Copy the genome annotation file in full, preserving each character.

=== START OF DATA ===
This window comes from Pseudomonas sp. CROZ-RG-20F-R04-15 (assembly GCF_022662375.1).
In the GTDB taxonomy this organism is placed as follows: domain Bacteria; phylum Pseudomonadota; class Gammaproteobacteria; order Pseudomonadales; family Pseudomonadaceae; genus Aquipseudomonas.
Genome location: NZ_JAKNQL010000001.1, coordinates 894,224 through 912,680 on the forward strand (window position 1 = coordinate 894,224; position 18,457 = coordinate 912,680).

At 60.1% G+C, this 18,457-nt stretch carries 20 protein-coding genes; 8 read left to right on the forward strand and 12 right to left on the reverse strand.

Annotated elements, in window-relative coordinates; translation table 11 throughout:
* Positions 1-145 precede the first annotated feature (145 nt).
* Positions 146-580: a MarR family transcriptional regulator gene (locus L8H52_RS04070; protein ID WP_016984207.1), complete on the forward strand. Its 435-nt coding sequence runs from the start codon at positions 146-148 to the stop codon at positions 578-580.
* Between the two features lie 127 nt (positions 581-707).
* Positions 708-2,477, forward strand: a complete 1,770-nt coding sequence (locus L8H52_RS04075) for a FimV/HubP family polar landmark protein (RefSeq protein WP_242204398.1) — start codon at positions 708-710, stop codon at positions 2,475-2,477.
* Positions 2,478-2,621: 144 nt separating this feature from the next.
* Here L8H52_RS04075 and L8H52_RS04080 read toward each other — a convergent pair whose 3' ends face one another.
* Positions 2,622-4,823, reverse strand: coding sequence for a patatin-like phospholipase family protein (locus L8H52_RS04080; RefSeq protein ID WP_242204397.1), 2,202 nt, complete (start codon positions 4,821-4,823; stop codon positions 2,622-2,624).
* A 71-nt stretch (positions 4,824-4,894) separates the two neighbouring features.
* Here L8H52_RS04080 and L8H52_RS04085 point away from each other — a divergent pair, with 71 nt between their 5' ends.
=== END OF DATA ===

This window comes from Pseudomonas sp. CROZ-RG-20F-R04-15 (assembly GCF_022662375.1).
In the GTDB taxonomy this organism is placed as follows: domain Bacteria; phylum Pseudomonadota; class Gammaproteobacteria; order Pseudomonadales; family Pseudomonadaceae; genus Aquipseudomonas.
Genome location: NZ_JAKNQL010000001.1, coordinates 894,224 through 912,680 on the forward strand (window position 1 = coordinate 894,224; position 18,457 = coordinate 912,680).

At 60.1% G+C, this 18,457-nt stretch carries 20 protein-coding genes; 8 read left to right on the forward strand and 12 right to left on the reverse strand.

Annotated elements, in window-relative coordinates; translation table 11 throughout:
* Positions 1-145 precede the first annotated feature (145 nt).
* Positions 146-580: a MarR family transcriptional regulator gene (locus L8H52_RS04070; protein ID WP_016984207.1), complete on the forward strand. Its 435-nt coding sequence runs from the start codon at positions 146-148 to the stop codon at positions 578-580.
* Between the two features lie 127 nt (positions 581-707).
* Positions 708-2,477, forward strand: a complete 1,770-nt coding sequence (locus L8H52_RS04075) for a FimV/HubP family polar landmark protein (RefSeq protein WP_242204398.1) — start codon at positions 708-710, stop codon at positions 2,475-2,477.
* Positions 2,478-2,621: 144 nt separating this feature from the next.
* Here L8H52_RS04075 and L8H52_RS04080 read toward each other — a convergent pair whose 3' ends face one another.
* Positions 2,622-4,823, reverse strand: coding sequence for a patatin-like phospholipase family protein (locus L8H52_RS04080; RefSeq protein ID WP_242204397.1), 2,202 nt, complete (start codon positions 4,821-4,823; stop codon positions 2,622-2,624).
* A 71-nt stretch (positions 4,824-4,894) separates the two neighbouring features.
* Here L8H52_RS04080 and L8H52_RS04085 point away from each other — a divergent pair, with 71 nt between their 5' ends.